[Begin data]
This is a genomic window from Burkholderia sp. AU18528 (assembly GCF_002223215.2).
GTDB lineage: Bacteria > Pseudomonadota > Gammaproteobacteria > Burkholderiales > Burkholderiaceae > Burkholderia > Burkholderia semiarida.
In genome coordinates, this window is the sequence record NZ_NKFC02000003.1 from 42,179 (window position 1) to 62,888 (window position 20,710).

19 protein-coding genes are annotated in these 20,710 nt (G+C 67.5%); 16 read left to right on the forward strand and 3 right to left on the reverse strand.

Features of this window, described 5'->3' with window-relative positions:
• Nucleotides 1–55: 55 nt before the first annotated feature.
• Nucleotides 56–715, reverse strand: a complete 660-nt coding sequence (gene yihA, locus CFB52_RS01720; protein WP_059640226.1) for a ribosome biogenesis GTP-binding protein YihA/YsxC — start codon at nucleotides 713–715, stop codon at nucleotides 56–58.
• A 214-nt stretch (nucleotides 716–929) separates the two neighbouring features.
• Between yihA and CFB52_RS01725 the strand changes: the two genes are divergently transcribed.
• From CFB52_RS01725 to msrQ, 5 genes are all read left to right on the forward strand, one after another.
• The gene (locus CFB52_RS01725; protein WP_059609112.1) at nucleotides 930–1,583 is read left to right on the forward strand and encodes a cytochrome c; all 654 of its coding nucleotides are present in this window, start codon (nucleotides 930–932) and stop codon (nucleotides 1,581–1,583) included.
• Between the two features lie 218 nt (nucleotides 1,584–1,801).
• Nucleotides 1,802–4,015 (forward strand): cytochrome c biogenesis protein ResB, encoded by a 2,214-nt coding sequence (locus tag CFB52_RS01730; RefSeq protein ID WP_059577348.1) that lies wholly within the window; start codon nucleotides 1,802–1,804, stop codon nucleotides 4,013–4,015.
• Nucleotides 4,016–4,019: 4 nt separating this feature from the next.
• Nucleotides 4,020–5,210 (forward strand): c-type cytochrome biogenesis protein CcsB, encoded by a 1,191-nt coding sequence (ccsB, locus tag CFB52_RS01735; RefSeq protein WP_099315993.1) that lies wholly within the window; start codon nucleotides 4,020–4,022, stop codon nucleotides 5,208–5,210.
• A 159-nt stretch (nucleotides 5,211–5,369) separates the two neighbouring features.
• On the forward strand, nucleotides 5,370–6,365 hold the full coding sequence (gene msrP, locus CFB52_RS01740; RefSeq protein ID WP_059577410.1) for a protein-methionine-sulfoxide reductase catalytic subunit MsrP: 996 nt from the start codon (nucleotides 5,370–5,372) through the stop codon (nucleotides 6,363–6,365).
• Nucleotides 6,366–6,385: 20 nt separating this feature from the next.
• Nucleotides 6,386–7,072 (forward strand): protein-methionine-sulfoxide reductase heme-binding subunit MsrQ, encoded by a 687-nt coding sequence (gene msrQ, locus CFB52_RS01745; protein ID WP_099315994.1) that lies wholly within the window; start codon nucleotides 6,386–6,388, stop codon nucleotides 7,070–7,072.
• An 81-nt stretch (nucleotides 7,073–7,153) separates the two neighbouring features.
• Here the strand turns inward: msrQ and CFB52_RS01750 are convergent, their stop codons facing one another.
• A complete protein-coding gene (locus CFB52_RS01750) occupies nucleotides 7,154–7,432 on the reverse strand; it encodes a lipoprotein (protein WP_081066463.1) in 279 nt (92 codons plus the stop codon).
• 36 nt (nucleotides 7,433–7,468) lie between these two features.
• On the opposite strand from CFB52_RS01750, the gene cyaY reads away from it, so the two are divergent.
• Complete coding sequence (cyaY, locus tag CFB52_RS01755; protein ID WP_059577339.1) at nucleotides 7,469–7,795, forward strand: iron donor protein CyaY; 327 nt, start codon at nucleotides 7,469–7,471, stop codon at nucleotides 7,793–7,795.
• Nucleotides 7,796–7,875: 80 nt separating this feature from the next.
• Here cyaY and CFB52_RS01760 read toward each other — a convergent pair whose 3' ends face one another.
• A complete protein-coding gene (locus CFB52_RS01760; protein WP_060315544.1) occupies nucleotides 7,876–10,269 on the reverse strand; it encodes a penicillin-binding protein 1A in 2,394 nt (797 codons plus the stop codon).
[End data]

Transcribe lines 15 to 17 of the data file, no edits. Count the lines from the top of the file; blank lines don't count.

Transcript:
• Nucleotides 4,020–5,210 (forward strand): c-type cytochrome biogenesis protein CcsB, encoded by a 1,191-nt coding sequence (ccsB, locus tag CFB52_RS01735; RefSeq protein WP_099315993.1) that lies wholly within the window; start codon nucleotides 4,020–4,022, stop codon nucleotides 5,208–5,210.
• A 159-nt stretch (nucleotides 5,211–5,369) separates the two neighbouring features.
• On the forward strand, nucleotides 5,370–6,365 hold the full coding sequence (gene msrP, locus CFB52_RS01740; RefSeq protein ID WP_059577410.1) for a protein-methionine-sulfoxide reductase catalytic subunit MsrP: 996 nt from the start codon (nucleotides 5,370–5,372) through the stop codon (nucleotides 6,363–6,365).